Despite a stronger U.S. dollar and huge supplies, corn and soybean prices trended upward Tuesday, but stayed within a tight range.
December corn rose 3 ¾ cents to $3.41 in early trading, and CBOT December corn closed at $3.41 2/5, up 4 1/5 cents. January 2017 soybeans also climbed 1 ¼ cents to $9.85 1/2 in early trading, and closed on the CBOT at $9.89 2/5, up 5 1/5 cents.
“We just made the lows in corn yesterday, now we’re up 4 cents, [and] wheat is [also]up” says Don Roose, president of U.S. Commodities in West Des Moines, Iowa.
So what is pushing up corn prices, given record supplies?
“The U.S. has the cheapest corn in the world," Roose says. “Ukraine corn is higher, Argentine corn is much higher, and Brazil is sold out of corn and is out of the export market until its second crop in June or July. Consequently, there is market support until the U.S. producer sells stuff again."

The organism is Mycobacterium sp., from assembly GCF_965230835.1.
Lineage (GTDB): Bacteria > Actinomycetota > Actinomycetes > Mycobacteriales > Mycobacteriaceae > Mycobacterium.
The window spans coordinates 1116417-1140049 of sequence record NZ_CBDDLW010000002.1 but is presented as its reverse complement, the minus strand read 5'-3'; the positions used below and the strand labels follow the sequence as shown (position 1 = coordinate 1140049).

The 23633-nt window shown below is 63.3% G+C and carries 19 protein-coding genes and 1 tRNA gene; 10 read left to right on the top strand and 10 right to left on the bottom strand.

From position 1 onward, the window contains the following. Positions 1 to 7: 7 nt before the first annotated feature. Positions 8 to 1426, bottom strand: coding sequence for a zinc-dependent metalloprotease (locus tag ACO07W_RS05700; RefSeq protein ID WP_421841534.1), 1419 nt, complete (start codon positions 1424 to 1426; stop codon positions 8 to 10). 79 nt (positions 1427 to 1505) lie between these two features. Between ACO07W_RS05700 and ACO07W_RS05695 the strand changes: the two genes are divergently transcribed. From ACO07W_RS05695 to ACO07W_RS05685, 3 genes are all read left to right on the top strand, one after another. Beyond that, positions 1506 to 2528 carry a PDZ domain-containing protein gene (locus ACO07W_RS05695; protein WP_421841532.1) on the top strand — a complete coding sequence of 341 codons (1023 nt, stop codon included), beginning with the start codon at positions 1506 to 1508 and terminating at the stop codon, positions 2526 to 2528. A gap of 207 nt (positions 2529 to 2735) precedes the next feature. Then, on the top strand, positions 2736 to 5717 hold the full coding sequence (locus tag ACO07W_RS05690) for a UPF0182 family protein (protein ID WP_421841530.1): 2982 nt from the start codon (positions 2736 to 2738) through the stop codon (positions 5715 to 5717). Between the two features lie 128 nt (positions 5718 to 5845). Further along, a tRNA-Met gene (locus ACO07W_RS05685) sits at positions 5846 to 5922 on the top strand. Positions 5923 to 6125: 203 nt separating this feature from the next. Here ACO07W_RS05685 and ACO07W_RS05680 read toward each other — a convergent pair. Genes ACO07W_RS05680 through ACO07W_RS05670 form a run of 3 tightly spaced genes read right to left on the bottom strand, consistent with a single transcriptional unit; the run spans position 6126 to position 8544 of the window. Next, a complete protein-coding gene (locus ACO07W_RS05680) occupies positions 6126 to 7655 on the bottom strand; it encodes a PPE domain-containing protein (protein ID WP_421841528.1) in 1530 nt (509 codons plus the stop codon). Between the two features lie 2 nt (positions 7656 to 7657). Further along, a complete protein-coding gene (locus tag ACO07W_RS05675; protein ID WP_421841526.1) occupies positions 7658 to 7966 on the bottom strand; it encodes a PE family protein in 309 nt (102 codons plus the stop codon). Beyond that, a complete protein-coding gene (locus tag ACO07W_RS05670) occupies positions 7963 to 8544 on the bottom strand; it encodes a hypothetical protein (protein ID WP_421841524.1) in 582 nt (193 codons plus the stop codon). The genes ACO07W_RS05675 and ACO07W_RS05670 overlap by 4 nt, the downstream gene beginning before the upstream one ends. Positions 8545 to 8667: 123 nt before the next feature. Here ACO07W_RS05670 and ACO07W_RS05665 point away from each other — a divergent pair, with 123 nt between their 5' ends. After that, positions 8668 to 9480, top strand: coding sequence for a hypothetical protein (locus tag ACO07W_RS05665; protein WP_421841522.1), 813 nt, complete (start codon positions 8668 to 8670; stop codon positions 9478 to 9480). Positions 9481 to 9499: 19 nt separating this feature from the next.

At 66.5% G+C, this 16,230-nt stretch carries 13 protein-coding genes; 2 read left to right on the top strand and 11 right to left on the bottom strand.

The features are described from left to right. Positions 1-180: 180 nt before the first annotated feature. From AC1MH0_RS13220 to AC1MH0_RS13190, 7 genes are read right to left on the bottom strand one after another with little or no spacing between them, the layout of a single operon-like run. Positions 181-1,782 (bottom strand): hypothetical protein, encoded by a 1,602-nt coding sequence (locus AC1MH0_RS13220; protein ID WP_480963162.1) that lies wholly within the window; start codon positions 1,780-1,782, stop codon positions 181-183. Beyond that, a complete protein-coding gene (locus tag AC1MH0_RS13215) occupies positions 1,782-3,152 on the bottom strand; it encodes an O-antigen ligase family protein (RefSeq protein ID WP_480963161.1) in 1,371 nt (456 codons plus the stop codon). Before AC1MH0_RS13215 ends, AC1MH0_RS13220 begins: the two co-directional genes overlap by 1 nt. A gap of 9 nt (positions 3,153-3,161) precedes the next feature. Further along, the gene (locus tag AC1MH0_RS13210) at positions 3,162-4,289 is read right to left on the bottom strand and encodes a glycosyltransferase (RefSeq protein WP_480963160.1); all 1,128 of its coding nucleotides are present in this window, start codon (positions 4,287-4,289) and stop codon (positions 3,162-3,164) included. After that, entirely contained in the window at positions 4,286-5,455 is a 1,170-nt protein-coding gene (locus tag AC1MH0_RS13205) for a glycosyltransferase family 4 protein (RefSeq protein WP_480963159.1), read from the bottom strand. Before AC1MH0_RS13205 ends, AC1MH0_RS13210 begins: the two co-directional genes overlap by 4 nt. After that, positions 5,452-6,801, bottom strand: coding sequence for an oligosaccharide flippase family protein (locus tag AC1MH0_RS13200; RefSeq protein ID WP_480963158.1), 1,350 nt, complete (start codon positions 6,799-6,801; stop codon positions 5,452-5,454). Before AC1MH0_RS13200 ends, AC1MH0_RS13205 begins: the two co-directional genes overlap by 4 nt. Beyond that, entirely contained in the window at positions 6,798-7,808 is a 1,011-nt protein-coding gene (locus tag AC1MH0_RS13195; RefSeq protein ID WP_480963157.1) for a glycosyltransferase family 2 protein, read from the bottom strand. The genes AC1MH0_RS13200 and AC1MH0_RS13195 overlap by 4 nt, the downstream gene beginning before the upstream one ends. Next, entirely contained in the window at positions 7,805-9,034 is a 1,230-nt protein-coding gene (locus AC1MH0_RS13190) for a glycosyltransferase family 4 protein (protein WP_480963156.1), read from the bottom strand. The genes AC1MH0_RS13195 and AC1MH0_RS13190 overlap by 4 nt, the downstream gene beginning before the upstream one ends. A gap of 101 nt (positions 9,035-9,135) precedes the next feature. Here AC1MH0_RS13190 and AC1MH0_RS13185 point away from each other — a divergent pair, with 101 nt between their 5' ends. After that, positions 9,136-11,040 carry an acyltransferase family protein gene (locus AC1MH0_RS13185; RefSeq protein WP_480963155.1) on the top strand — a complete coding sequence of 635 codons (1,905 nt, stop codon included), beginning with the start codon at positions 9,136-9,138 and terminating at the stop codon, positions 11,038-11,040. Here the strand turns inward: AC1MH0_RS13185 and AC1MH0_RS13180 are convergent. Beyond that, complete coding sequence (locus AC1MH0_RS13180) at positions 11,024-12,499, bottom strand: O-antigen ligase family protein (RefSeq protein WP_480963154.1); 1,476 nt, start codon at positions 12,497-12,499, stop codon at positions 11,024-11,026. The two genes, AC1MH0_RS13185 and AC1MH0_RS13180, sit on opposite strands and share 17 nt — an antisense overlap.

Analysts say they expect prices to stay within a tight range in the near-term.
“When [the price] starts to move up, someone always is interested who has to sell corn," Roose says. "We’re constantly seeing corn move on rallies - upside $3.60 to $3.70 - a tight window." Soybean prices are being held down by huge carryover, he adds.
Analyst Joe Vaclavik, president and founder of Standard Grain in Chicago, holds a similar view.
“The corn market is just oversupplied,” he says. “We’ve got too much corn. We don’t know what to do with it."
Storage has become an issue in many areas of the country, depsite the projection for record usage, according to Vaclavik.
“We’re still looking at 2.4 billion carryout next year, which is just way too much [corn],” he says. “It’s up almost 30% from last year.”